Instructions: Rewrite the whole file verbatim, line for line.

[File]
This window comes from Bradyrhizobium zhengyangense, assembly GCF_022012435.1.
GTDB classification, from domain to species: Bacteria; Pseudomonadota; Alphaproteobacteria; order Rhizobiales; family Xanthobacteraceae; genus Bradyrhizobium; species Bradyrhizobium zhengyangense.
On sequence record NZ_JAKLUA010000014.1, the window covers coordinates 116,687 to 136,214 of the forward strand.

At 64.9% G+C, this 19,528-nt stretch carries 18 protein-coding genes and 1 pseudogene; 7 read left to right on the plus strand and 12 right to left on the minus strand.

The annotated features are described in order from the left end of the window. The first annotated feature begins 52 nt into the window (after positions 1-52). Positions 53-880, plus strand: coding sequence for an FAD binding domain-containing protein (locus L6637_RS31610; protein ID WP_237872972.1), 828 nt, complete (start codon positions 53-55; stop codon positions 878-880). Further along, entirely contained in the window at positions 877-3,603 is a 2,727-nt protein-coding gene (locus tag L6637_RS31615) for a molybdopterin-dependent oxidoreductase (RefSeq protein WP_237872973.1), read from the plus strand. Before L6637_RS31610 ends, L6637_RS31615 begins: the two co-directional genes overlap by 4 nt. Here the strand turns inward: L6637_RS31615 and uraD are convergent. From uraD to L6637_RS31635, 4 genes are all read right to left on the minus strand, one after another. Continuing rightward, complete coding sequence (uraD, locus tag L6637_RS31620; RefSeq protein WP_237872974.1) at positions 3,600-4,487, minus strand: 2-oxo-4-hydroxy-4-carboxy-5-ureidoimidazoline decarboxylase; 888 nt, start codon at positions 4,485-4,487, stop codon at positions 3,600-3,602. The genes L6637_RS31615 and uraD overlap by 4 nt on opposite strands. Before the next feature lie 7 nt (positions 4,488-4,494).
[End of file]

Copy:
This window comes from Bradyrhizobium zhengyangense, assembly GCF_022012435.1.
GTDB classification, from domain to species: Bacteria; Pseudomonadota; Alphaproteobacteria; order Rhizobiales; family Xanthobacteraceae; genus Bradyrhizobium; species Bradyrhizobium zhengyangense.
On sequence record NZ_JAKLUA010000014.1, the window covers coordinates 116,687 to 136,214 of the forward strand.

At 64.9% G+C, this 19,528-nt stretch carries 18 protein-coding genes and 1 pseudogene; 7 read left to right on the plus strand and 12 right to left on the minus strand.

The annotated features are described in order from the left end of the window. The first annotated feature begins 52 nt into the window (after positions 1-52). Positions 53-880, plus strand: coding sequence for an FAD binding domain-containing protein (locus L6637_RS31610; protein ID WP_237872972.1), 828 nt, complete (start codon positions 53-55; stop codon positions 878-880). Further along, entirely contained in the window at positions 877-3,603 is a 2,727-nt protein-coding gene (locus tag L6637_RS31615) for a molybdopterin-dependent oxidoreductase (RefSeq protein WP_237872973.1), read from the plus strand. Before L6637_RS31610 ends, L6637_RS31615 begins: the two co-directional genes overlap by 4 nt. Here the strand turns inward: L6637_RS31615 and uraD are convergent. From uraD to L6637_RS31635, 4 genes are all read right to left on the minus strand, one after another. Continuing rightward, complete coding sequence (uraD, locus tag L6637_RS31620; RefSeq protein WP_237872974.1) at positions 3,600-4,487, minus strand: 2-oxo-4-hydroxy-4-carboxy-5-ureidoimidazoline decarboxylase; 888 nt, start codon at positions 4,485-4,487, stop codon at positions 3,600-3,602. The genes L6637_RS31615 and uraD overlap by 4 nt on opposite strands. Before the next feature lie 7 nt (positions 4,488-4,494).